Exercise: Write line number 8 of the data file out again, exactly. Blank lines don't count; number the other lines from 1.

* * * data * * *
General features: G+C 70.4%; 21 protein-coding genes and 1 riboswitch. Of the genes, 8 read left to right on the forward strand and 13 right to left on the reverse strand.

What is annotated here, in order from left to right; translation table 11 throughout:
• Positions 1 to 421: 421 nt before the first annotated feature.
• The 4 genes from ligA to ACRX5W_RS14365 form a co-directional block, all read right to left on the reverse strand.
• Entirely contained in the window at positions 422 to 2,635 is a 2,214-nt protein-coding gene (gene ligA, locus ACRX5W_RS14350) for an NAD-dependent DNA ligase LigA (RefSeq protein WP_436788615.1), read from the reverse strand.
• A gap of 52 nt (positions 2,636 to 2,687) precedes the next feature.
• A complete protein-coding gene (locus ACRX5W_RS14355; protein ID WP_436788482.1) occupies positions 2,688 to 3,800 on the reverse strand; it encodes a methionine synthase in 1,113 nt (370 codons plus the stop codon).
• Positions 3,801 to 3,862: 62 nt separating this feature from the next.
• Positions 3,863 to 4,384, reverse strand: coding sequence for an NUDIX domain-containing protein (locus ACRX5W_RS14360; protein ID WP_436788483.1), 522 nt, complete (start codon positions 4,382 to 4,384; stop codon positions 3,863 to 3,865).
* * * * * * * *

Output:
• Positions 3,801 to 3,862: 62 nt separating this feature from the next.